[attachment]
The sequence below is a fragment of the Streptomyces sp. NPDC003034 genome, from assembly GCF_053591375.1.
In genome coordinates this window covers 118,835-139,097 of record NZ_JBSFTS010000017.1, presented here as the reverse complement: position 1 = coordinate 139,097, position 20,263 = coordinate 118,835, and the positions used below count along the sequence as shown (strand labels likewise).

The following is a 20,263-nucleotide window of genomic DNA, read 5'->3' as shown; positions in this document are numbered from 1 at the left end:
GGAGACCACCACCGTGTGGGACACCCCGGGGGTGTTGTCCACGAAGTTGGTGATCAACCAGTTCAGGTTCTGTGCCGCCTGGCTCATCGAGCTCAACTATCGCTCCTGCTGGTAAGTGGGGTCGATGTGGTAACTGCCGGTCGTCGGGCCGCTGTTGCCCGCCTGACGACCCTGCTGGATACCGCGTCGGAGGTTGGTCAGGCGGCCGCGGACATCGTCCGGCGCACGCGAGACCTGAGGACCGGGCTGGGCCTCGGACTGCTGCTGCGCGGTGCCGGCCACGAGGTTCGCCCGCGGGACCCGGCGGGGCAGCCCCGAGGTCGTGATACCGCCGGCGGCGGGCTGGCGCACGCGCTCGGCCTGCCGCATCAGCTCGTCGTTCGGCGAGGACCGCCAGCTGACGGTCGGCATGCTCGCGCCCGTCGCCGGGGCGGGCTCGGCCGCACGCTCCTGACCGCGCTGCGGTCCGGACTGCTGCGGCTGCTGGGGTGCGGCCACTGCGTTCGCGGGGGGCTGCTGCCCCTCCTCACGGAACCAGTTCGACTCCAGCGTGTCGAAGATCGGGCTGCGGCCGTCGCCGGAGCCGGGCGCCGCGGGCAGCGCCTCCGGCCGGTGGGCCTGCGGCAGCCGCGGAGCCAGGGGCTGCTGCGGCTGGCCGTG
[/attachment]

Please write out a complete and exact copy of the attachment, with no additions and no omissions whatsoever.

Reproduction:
The sequence below is a fragment of the Streptomyces sp. NPDC003034 genome, from assembly GCF_053591375.1.
In genome coordinates this window covers 118,835-139,097 of record NZ_JBSFTS010000017.1, presented here as the reverse complement: position 1 = coordinate 139,097, position 20,263 = coordinate 118,835, and the positions used below count along the sequence as shown (strand labels likewise).

The following is a 20,263-nucleotide window of genomic DNA, read 5'->3' as shown; positions in this document are numbered from 1 at the left end:
GGAGACCACCACCGTGTGGGACACCCCGGGGGTGTTGTCCACGAAGTTGGTGATCAACCAGTTCAGGTTCTGTGCCGCCTGGCTCATCGAGCTCAACTATCGCTCCTGCTGGTAAGTGGGGTCGATGTGGTAACTGCCGGTCGTCGGGCCGCTGTTGCCCGCCTGACGACCCTGCTGGATACCGCGTCGGAGGTTGGTCAGGCGGCCGCGGACATCGTCCGGCGCACGCGAGACCTGAGGACCGGGCTGGGCCTCGGACTGCTGCTGCGCGGTGCCGGCCACGAGGTTCGCCCGCGGGACCCGGCGGGGCAGCCCCGAGGTCGTGATACCGCCGGCGGCGGGCTGGCGCACGCGCTCGGCCTGCCGCATCAGCTCGTCGTTCGGCGAGGACCGCCAGCTGACGGTCGGCATGCTCGCGCCCGTCGCCGGGGCGGGCTCGGCCGCACGCTCCTGACCGCGCTGCGGTCCGGACTGCTGCGGCTGCTGGGGTGCGGCCACTGCGTTCGCGGGGGGCTGCTGCCCCTCCTCACGGAACCAGTTCGACTCCAGCGTGTCGAAGATCGGGCTGCGGCCGTCGCCGGAGCCGGGCGCCGCGGGCAGCGCCTCCGGCCGGTGGGCCTGCGGCAGCCGCGGAGCCAGGGGCTGCTGCGGCTGGCCGTG